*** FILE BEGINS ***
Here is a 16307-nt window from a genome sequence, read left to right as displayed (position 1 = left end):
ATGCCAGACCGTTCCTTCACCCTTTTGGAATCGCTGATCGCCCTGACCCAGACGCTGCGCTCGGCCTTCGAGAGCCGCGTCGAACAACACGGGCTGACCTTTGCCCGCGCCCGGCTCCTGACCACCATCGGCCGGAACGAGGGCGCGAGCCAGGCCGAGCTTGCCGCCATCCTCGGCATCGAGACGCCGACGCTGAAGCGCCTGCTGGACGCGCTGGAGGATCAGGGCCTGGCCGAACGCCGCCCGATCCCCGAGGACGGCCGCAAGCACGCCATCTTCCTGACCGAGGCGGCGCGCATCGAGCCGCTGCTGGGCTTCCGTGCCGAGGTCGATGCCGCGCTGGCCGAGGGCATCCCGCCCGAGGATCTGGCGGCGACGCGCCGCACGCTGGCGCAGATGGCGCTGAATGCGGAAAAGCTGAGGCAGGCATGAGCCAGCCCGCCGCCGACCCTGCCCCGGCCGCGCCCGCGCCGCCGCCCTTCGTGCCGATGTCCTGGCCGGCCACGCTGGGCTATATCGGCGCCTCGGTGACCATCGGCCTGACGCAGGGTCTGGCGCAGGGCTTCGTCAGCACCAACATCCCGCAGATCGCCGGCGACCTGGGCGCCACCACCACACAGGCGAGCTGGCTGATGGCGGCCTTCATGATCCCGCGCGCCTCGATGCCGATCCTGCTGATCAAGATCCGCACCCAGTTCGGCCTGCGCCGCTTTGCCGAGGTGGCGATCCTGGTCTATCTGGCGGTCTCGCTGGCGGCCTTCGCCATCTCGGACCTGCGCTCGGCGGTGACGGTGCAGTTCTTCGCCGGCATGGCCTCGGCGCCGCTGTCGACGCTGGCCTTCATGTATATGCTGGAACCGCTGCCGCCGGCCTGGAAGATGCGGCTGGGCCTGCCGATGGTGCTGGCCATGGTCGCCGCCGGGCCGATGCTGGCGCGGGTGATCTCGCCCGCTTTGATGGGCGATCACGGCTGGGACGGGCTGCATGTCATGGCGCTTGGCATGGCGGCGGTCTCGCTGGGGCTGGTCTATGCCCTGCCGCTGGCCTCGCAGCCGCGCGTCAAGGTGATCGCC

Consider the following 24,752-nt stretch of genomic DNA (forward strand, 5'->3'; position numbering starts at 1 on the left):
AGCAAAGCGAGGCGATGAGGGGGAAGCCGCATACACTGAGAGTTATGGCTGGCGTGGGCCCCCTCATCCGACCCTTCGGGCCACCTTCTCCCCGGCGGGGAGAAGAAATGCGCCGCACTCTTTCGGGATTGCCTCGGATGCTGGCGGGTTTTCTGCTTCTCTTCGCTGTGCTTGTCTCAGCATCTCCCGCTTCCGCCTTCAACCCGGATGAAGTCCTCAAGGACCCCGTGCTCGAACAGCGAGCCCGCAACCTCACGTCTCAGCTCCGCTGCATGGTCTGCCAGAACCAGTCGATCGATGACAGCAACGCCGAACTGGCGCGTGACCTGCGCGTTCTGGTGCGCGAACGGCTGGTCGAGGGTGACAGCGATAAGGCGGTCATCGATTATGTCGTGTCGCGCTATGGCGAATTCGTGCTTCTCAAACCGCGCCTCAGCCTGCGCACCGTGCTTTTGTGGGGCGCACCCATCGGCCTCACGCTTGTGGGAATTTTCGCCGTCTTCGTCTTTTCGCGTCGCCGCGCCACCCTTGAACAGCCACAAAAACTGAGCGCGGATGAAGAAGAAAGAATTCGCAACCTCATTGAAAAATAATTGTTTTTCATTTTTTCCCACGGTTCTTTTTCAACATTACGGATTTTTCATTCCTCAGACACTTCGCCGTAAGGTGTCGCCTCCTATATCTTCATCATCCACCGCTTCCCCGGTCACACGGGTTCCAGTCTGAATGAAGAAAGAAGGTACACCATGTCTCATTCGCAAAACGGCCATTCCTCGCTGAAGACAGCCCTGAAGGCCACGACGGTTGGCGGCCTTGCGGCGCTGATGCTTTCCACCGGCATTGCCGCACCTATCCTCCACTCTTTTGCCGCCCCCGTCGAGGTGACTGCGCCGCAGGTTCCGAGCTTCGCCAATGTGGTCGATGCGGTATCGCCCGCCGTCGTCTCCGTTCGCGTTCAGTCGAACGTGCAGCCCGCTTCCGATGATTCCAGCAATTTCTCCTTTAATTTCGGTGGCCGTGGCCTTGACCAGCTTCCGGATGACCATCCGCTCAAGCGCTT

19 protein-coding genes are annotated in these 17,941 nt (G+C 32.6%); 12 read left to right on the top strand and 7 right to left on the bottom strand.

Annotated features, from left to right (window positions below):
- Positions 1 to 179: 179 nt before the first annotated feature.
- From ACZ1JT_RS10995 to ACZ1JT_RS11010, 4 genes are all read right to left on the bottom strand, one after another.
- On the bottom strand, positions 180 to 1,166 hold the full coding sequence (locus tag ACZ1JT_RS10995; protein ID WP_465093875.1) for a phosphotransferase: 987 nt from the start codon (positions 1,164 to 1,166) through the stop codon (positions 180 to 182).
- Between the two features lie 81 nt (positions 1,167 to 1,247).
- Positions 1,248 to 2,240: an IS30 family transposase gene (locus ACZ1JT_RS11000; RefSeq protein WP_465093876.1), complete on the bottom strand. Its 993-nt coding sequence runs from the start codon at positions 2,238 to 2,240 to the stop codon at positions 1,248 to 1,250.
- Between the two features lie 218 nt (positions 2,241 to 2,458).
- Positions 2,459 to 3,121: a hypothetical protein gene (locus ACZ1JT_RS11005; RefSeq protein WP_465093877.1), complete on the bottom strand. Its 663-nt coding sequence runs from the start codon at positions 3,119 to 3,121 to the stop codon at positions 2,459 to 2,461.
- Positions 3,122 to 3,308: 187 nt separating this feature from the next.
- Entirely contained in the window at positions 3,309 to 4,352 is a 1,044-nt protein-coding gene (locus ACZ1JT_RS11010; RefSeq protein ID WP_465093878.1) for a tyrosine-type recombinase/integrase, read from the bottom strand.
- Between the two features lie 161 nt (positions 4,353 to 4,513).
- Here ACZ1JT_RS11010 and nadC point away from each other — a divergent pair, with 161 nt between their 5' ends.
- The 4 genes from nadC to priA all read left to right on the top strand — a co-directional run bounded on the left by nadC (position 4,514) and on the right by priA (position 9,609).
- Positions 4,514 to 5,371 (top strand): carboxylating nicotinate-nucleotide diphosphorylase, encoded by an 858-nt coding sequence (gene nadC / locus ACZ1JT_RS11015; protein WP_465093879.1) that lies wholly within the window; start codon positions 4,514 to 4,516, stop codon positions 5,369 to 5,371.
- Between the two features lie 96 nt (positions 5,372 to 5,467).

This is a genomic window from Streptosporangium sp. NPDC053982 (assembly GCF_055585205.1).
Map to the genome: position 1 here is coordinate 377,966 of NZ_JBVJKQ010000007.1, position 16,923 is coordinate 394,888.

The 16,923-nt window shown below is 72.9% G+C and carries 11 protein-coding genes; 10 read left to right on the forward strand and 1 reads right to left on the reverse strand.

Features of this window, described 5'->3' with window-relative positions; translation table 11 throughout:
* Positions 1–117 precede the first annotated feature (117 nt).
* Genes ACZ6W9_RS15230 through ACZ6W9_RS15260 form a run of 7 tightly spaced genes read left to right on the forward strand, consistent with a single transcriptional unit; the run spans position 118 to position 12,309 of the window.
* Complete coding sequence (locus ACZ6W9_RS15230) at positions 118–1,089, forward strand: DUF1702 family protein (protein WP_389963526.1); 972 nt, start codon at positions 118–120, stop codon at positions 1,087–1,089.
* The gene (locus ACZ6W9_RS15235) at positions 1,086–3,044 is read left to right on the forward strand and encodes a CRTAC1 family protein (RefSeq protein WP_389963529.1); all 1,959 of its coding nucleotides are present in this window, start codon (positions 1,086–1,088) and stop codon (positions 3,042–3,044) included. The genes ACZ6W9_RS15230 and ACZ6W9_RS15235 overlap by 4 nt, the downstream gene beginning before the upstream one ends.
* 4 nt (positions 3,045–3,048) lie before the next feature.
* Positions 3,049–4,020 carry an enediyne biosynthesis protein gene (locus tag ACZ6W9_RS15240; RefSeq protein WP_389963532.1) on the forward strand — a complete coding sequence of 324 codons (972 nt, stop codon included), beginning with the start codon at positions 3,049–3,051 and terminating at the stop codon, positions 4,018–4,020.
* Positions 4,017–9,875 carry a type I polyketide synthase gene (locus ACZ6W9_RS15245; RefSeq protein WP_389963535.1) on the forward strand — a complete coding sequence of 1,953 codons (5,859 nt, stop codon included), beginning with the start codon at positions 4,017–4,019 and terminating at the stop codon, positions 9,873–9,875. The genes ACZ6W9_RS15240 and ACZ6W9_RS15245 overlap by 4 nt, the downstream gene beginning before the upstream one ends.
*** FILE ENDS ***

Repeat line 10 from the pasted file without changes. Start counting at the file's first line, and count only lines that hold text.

- Between the two features lie 81 nt (positions 1,167 to 1,247).